Seems like the automakers are at it again. 1.4 million by 2025 is about 120k per year on average. Last year there were 53k plug-in sales, a huge jump from 17500 in 2011; in all cases a bulk of the sales are in California. This year I would not be surprised to see close to 100k sales (the Model S will add 17k to last year's numbers, Leaf should sell better with lower price, Ford just introduced new Energi models). As for new models, the next couple of years will have the Model X, i3, Infiniti's EV, ELR. Then there will also be the compliance cars of course (which will be exclusively be sold in California and other compliance states). Doesn't seem like it'll be too difficult.
      raktmn
      • 2 Years Ago
      You really have to wonder if Danny King screws up this badly on purpose, with the collaboration of whoever approves his stories just to stir up controversy. Seriously, who can report over and over on ZEV credits, and then mistakenly let slip a whopping mistake like saying there is a "requirement that 1.4 million ZEVs ... be sold in California by 2014" when every source he links to says this isn't true?
      Spec
      • 2 Years Ago
      Meh. They need to try harder. Coming out with high-priced limited availability 'compliance cars' is not a real attempt. Only Nissan has made a sincere attempt at ZEV cars. The Ford Focus electric is an out-sourced over-priced kludge, the head of Chrysler/Fiat regularly bashes his own Fiat 500 electric, the GM Spark is late & ugly, the Fit EV is a decent car but expensive & overpriced, the Toyota RAV4 is too nice but too expensive, BMW has a pricey compliance car, VW has NOTHING yet, etc. I'll give partial credit to Mitsubishi with the funky looking Mitsubishi-i but has too small of a battery and to Daimler for the Smart EV which is decent but not marketed. (I don't even know if it is available yet.)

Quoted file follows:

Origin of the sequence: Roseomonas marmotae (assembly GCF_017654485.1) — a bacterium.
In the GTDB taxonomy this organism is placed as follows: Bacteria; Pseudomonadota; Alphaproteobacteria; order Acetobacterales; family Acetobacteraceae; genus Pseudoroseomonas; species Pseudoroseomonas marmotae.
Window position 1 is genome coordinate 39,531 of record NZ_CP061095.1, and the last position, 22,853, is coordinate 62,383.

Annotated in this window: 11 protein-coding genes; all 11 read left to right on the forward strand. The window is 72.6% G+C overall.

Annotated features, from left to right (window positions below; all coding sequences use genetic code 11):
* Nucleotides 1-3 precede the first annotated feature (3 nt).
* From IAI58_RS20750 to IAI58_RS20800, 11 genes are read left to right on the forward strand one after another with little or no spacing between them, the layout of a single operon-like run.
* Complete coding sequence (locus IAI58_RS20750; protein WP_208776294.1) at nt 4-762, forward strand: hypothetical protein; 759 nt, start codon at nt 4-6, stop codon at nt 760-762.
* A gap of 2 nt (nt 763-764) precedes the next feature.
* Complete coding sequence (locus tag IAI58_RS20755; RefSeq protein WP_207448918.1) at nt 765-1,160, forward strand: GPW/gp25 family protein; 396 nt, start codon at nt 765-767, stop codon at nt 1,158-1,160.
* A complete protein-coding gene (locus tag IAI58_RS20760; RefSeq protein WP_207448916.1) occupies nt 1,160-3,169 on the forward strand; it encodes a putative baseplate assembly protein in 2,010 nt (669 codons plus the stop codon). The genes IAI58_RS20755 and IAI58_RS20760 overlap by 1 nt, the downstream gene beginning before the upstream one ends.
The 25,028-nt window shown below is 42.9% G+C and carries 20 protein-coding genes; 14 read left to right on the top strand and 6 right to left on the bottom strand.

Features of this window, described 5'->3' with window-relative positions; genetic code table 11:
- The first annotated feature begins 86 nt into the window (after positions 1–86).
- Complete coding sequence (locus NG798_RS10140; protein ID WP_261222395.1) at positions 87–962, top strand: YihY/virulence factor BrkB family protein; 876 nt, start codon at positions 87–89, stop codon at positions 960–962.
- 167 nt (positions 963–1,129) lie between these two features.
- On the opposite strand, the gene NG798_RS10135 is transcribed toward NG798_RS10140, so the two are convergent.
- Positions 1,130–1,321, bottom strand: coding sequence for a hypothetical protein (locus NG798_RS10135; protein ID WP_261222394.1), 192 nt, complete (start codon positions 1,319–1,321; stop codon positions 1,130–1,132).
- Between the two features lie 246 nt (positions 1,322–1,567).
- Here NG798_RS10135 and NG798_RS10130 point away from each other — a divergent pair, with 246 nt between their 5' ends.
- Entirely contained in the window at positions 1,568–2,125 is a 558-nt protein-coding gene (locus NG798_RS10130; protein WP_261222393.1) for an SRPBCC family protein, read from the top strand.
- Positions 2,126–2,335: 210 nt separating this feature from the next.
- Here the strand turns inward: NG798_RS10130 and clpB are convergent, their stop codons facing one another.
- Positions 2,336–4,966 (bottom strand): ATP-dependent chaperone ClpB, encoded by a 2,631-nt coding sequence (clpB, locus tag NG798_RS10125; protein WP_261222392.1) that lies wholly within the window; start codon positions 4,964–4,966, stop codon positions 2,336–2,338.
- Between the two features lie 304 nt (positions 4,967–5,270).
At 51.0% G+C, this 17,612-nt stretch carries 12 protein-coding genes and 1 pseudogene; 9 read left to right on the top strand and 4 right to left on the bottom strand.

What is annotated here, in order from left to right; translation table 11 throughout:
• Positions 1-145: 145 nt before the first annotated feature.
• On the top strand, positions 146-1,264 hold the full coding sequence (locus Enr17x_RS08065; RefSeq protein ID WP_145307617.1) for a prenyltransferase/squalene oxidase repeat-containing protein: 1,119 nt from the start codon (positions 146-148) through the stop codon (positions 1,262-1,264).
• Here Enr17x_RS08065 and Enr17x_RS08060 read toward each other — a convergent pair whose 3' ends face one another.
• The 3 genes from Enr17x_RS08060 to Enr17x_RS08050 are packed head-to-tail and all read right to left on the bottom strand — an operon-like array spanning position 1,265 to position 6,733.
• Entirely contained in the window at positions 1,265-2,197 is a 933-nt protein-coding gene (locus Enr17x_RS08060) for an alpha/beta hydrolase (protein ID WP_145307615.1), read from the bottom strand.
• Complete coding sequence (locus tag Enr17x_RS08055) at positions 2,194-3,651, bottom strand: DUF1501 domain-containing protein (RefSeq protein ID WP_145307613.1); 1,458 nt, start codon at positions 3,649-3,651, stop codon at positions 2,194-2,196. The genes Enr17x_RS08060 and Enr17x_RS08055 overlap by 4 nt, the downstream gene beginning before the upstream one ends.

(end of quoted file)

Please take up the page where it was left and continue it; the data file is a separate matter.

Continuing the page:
Sasparilla Fizz
        • 2 Years Ago
        @Spec
        Nissan definitely made a sincere attempt but then they blew the engineering, choosing to go for cheap with the thermal environment of the batteries (and all the fallout we're seeing from that - cook'm in hot places, poor performance in cold and just generally loosing capacity rapidly - which could damage the whole plug-in movement).
          chanonissan
          • 2 Years Ago
          @Sasparilla Fizz
          show your data that all leaf is losing capacity rapidly, be careful how you write, the leaf have temperature problem above certain range, apart from that it is ok. what your writing is misrepresenting data. nissan is collecting data if you was not aware of all Leaf when you turn the crawings nav on.just like telsa. they can now where you drive speed distance and how you charge the vehicle.
        DaveMart
        • 2 Years Ago
        @Spec
        The VW e-Golf is due in 2014
      Grendal
      • 2 Years Ago
      I don't think Tesla is going to have a problem with this. :)
      Neil Blanchard
      • 2 Years Ago
      They're not trying hard enough, then. They need to do some more aerodynamic drag engineering and lower the heat and A/C energy consumption - longer ranges with the same battery will sell/lease more EV's. A true 100 mile EV would be a short term goal! Neil
        Sasparilla Fizz
        • 2 Years Ago
        @Neil Blanchard
        I agree Neil, if the Leaf had the range of the RAV 4 (and its same price) - then you could handle the range loss over time, you could handle reduced range in the cold (Nissan still needs to fix the high temp issue), but your point is correct - with 100 miles EPA (I'd like to say 120EPA) at current prices they'd be able to sell a lot more of them, more people would feel comfortable buying them. We just need time and we need the Federal tax credit to slowly fade out over the end of the decade instead of dropping off a cliff in the middle (that will be a bad thing for sales).